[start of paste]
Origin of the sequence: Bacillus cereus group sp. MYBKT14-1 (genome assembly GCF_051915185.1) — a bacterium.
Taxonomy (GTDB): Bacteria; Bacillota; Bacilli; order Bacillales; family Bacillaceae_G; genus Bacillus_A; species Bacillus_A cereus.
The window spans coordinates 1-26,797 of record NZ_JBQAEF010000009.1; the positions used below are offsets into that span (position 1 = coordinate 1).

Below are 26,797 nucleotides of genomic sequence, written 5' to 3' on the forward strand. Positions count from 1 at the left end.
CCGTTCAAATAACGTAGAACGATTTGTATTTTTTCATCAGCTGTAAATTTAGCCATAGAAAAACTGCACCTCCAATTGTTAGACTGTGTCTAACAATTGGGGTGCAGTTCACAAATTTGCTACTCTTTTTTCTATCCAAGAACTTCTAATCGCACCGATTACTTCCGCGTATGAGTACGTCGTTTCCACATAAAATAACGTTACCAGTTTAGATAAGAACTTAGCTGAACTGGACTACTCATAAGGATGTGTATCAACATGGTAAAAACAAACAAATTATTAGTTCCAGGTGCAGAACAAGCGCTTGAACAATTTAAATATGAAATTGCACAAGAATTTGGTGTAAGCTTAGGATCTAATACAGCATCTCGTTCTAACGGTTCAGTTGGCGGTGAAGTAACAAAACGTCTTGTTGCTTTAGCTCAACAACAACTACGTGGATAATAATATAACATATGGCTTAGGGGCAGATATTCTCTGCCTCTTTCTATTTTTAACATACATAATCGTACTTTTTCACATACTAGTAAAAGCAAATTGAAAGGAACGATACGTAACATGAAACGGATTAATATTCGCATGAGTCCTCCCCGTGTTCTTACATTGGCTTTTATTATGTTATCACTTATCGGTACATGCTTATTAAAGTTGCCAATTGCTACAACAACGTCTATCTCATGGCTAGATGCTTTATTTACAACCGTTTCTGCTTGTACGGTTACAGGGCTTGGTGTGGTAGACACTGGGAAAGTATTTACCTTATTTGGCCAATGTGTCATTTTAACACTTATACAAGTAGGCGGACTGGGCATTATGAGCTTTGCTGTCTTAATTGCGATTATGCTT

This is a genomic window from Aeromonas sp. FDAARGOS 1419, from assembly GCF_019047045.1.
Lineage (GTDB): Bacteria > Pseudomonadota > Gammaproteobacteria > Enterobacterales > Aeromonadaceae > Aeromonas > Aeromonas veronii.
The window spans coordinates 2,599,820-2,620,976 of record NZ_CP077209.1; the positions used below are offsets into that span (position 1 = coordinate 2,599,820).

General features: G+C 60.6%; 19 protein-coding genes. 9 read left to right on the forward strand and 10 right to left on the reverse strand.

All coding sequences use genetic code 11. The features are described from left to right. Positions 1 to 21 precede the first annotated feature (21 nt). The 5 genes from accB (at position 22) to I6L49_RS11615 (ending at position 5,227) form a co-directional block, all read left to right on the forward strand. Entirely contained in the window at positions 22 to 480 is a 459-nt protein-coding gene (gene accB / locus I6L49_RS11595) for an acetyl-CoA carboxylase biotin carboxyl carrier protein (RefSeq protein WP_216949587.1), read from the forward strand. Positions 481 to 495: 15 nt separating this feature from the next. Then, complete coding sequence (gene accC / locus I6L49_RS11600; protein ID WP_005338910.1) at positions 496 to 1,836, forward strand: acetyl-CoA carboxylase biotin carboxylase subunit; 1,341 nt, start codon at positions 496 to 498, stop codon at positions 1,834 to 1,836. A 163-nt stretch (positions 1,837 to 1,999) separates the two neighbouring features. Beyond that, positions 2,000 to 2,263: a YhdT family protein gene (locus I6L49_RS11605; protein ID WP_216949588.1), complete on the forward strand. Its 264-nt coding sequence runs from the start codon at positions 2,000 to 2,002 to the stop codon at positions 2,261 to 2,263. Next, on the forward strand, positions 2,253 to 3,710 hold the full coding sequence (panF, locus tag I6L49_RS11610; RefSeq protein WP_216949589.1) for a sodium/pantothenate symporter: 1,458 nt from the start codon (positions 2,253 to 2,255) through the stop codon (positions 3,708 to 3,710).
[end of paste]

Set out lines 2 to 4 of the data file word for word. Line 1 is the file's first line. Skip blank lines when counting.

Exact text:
Taxonomy (GTDB): Bacteria; Bacillota; Bacilli; order Bacillales; family Bacillaceae_G; genus Bacillus_A; species Bacillus_A cereus.
The window spans coordinates 1-26,797 of record NZ_JBQAEF010000009.1; the positions used below are offsets into that span (position 1 = coordinate 1).

Below are 26,797 nucleotides of genomic sequence, written 5' to 3' on the forward strand. Positions count from 1 at the left end.